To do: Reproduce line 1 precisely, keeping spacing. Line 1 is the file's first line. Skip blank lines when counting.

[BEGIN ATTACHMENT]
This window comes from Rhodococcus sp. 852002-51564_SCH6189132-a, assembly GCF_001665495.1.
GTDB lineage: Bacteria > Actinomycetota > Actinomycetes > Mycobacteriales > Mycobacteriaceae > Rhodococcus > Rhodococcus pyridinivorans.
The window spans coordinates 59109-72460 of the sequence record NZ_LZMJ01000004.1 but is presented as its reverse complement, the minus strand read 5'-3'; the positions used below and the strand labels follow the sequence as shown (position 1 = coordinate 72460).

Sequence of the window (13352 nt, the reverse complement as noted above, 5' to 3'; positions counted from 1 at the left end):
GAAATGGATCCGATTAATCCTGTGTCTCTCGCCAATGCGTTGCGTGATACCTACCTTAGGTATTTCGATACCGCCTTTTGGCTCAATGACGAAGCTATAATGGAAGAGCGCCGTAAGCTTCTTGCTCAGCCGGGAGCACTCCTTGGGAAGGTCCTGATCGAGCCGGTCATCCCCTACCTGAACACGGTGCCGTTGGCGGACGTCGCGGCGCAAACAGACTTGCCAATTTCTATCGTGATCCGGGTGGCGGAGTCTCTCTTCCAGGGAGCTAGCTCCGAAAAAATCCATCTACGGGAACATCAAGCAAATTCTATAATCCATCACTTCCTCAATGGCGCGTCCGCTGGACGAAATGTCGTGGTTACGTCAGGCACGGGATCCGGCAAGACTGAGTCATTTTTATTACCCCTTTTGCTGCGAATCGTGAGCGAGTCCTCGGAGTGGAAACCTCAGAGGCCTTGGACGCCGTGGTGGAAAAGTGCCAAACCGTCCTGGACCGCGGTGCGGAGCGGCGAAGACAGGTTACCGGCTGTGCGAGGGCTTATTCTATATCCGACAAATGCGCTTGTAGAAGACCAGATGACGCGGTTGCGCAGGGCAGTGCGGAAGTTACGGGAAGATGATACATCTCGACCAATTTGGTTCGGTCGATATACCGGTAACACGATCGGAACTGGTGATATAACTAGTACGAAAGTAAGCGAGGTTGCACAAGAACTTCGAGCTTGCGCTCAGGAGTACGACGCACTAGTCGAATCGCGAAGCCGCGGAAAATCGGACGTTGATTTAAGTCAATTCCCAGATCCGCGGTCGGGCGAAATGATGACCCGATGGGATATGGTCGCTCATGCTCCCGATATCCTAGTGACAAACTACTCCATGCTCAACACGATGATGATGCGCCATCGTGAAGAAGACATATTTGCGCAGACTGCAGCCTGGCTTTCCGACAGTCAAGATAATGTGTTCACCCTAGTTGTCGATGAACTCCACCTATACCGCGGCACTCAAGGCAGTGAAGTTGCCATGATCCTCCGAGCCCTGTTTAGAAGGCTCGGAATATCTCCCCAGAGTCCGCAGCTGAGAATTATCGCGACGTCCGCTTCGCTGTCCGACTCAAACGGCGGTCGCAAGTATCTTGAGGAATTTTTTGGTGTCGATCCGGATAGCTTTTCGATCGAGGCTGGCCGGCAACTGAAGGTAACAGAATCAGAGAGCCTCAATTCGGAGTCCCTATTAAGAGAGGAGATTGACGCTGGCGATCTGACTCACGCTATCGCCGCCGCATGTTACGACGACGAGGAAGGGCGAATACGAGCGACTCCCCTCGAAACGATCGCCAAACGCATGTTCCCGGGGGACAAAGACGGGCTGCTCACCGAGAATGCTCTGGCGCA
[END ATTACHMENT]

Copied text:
This window comes from Rhodococcus sp. 852002-51564_SCH6189132-a, assembly GCF_001665495.1.